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Daniel Day-Lewis spoke with poet, Eileen Myles in this 2002 interview. Photography by Terry Richardson.
 

Read Bjork's2001 interview with Juergen Teller from the index archives.



Kathleen Hanna discusses writing and making music in this interview from 2000 with Laurie Weeks.


Isabella Rossellini spoke with Peter Halley in this 1999 interview.


Check out our interview with Crispin Glover by Richard Kern from 2000.
Alexander McQueen's 2003 interview with Bjork.
 
  JERRY HALL
STEPHANIE SEYMORE
MARC JACOBS
  ASIA ARGENTO
DENNIS HOPPER
ABEL FERRARA
BRIAN WILSON
WILL OLDHAM
DJ SPOOKY

Ellen Gallagher, 1997

WITH PETER HALLEY
PHOTOGRAPHED BY TINA BARNEY



Ellen Gallagher’s paintings are strange, funny, and smart.  At first glance, they appear to be abstract, textile-like fields.  But when you investigate more closely, a whole hieroglyphic world of tiny eyes, lips, and faces pops out.  Her fluid dialogue about race, gender, and class has made contemporary painting feel like it can be important again.
Ellen has been working in Provincetown this past year, but she stopped by to talk to us when she recently came to town.




Peter Halley:  I’ve always gotten the impression that you liked hanging out with write rs probably as much as, or more than, with artists? 
Ellen Gallagher:  Well, it’s not that I especially like hanging out with writers, but I don’t need to be around other artists in order to make art.  I do want to be around people who will come and look at the work and talk to me about it.  I don’t want to be isolated.

PH:  And you generally like what writers say about the work?
EG:  I don’t have every writer in Provincetown in my studio.  But some friends come in and talk to me.

PH:  And who’s been there?
EG:  Oh, I mean, nobody famous.

PH:  But we’re not interested in famous.
EG:  Actually, last year there were friends that were part of the Darkroom Collective, as just a coincidence they got into the Work Center.  People like Kevin Young and Tom Ellis.

PH:  The Darkroom Collective has a sort of ...­­­­­­­­­­
EG:  The Darkroom was this group of writers that started in Cambridge, Massachusetts­­­­.  I was connected with them back around 1989, when I was in art school.  They had this old rambling house and they got lots of interesting writers to come.  And they said I could be the art coordinator, which meant being the janitor.  Painting the walls or something.  But I got to have my show at the same time Samuel Delany gave a little talk.

PH:  Who is that?
EG:  He’s a writer I really like. I guess he’s a science fiction writer.  But it’s sort of about race and sex and he’s really interesting.

PH:  Is there a book he’s known for?
EG:  Dhalgren, Babel-17Madman, more recently.  Maybe not science fiction anymore.  He’s got a collection of essays out called Silent Interviews.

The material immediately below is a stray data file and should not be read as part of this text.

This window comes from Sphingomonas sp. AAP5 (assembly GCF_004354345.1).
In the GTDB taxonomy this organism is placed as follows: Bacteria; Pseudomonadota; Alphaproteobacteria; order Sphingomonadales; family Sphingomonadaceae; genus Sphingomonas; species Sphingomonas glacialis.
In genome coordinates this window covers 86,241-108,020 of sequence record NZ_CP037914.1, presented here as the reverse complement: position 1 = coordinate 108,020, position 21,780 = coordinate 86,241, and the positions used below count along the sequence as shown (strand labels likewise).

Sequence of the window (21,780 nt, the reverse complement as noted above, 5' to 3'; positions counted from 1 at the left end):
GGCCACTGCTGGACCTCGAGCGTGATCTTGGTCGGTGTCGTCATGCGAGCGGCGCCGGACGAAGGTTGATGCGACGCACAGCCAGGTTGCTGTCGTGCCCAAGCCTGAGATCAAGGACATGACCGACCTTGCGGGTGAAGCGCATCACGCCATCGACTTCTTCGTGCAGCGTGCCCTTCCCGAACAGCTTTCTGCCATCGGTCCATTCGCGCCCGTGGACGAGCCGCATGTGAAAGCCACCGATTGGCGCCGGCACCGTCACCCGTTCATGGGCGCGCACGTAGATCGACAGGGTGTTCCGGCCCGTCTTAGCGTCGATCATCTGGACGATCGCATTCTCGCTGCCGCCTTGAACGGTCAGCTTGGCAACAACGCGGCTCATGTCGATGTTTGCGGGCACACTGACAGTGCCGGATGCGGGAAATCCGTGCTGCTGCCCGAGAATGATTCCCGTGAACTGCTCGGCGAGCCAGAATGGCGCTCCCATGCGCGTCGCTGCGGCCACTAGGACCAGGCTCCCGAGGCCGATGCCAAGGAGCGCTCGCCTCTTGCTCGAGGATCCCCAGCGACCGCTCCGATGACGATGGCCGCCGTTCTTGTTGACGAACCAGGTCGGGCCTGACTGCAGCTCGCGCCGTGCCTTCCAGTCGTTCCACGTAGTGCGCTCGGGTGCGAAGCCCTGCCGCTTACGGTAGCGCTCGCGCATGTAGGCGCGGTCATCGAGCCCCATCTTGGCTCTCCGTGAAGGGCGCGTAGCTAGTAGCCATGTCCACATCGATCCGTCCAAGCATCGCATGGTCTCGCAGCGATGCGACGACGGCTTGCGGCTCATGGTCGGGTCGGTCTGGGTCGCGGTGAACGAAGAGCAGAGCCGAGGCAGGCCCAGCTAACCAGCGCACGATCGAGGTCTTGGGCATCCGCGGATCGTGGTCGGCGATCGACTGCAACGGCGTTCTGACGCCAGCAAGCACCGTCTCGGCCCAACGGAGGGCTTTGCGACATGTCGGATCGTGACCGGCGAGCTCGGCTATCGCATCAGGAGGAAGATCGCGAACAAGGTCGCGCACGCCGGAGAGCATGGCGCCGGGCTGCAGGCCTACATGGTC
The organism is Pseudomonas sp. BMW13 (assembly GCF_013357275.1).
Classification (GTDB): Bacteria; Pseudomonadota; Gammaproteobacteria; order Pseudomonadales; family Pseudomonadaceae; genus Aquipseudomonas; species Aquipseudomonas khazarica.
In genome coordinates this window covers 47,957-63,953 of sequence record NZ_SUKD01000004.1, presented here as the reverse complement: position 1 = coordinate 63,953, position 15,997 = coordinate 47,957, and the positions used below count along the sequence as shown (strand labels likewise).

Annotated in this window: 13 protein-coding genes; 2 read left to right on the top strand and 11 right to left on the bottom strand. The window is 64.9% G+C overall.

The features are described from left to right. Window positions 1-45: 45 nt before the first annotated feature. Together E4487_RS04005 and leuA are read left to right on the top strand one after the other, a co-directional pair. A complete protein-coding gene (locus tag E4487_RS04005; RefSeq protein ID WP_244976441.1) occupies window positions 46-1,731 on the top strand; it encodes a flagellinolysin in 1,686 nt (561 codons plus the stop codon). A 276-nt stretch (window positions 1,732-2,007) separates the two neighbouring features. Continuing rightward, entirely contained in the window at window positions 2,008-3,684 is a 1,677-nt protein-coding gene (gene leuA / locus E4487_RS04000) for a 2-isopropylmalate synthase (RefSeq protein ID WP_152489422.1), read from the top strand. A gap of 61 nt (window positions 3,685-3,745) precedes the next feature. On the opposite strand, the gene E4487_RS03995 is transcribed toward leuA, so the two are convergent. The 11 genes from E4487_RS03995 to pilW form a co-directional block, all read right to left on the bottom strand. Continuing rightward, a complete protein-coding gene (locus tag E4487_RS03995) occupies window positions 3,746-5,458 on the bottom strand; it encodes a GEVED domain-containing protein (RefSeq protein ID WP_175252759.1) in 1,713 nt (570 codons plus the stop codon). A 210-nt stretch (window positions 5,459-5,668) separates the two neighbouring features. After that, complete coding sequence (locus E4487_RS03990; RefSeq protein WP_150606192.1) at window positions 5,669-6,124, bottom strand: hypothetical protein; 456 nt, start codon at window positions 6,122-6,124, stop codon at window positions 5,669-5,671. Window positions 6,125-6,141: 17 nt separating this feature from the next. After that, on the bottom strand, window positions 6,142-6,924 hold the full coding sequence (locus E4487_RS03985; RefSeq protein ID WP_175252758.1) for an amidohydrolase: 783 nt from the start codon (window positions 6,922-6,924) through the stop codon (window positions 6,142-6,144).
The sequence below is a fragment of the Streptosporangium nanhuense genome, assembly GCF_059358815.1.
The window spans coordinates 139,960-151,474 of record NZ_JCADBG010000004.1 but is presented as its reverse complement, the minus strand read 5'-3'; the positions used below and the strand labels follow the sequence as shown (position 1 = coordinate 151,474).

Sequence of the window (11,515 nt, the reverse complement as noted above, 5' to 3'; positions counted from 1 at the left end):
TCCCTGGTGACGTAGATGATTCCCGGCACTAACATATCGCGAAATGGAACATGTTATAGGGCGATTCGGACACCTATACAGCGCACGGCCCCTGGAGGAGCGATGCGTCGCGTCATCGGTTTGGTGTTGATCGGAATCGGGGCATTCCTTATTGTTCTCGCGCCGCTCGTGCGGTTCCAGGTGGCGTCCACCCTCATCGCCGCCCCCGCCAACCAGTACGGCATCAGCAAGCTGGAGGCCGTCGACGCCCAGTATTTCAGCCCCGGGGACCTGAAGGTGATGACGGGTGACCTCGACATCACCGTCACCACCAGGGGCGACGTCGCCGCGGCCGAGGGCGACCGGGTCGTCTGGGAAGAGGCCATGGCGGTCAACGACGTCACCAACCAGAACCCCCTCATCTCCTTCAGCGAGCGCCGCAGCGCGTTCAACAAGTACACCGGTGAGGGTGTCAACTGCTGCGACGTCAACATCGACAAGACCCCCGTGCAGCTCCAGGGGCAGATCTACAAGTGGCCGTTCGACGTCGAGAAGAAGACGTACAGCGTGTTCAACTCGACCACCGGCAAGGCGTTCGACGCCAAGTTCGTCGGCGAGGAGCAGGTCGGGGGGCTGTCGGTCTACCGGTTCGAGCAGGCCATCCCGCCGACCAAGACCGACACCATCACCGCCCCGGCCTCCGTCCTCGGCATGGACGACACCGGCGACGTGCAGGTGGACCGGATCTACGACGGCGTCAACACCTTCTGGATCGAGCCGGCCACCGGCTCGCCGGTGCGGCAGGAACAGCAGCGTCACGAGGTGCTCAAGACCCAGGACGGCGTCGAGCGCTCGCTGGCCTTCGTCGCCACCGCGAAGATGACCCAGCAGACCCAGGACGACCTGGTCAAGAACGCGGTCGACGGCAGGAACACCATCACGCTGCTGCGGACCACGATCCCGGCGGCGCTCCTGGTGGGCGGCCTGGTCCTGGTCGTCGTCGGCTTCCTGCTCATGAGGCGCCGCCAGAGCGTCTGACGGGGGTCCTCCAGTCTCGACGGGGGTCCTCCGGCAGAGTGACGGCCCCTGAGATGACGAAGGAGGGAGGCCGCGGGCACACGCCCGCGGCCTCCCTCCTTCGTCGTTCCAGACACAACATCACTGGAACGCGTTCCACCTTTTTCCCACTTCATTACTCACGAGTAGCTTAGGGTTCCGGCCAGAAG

PH:  What is his take?  Is it futuristic science fiction?
EG:  Maybe.  You can never tell.  In Dhalgren, there’s this character, Kid, and he enters this city, maybe it’s a metaphor for New York.  Or New York is a metaphor for lots of people living together, dealing with that, and the terror.  And time for some characters closes in, and for other characters opens up in the same story.  You can’t really tell, it depends on where you are in the city.  Time is fluctuating.  And this guy, Kid, can’t remember his name.  He has no memory, he’s just traveling through the city with one shoe on, and meanwhile, his foot, the one that doesn’t have a shoe, is getting really filled with this crusty, black dirt.  Delany is really into secretions, bodily secretions, and that becomes a metaphor for memory.

PH:  Really?
EG:  Yeah, and I wouldn’t say he’s really erotic, but he’s really graphic.  It’s not at all sexy.  It’s just a detailed account of exchanges and dirt and moving.  So Kid gets deposited on, and every now and then he takes a bath and it’s sort of interesting.

PH:  And Kid’s is the voice that he sustains through the whole book?
EG:  Yeah.  And I love that he finds this old notebook, and it’s already filled up with some other writer’s work.  So he starts to fill in the other side of the page with his own work.  And he gives it to a famous poet, and he’s excited by this, and then he realizes, towards the end, that he especially loved the part he didn’t write. 

PH:  I can relate to that.
EG:  Yeah.

PH:  So he was there last year?
EG:  Oh, no, this was in 1989.  He came to the Darkroom and spoke while I had my crappy art up on the wall.  Didn’t notice it at all or anything, but I gave him a beer or something.      
   
PH:  Not living in New York, not living in the biggest cities, is your preference, or has been over the last few years.
EG:  I think I’m here a lot, though.

PH:  And what do you do here?
EG:  It’s pretty quiet.  I visit friends and look at work.

PH:  Going to galleries and museums?
EG:  Yeah, I go and do that by myself. 

PH:  Have you been seeing anything you like?   
EG:  I wanted to go see Rudolf Stingel’s show, but I got here too late.  Have you seen that?

PH:  I don’t see anything.
EG:  I’m going to see the de Kooning show.

PH:  What do you think of de Kooning?
EG:  Well, I’d like to see this work.  I haven’t seen a lot of it ...  Not all together.

PH:  I have this theory/fantasy about the late work.  He was becoming senile, and he imagined himself back in the ’30s, going into a fantasy state, and repainting his work from the ’30s.
EG:  That sounds like you, like you believe in that kind of internalized absurdity.  I mean, it’s interesting, especially since he painted from old work anyway.  He would have a slide up of an old piece and use that as a way in.

PH:  But ... he did?  With these?
EG:  Well, I don’t know if he did with these, but that was something he did.

PH:  And when you go to see shows, are your favorite things paintings or other things?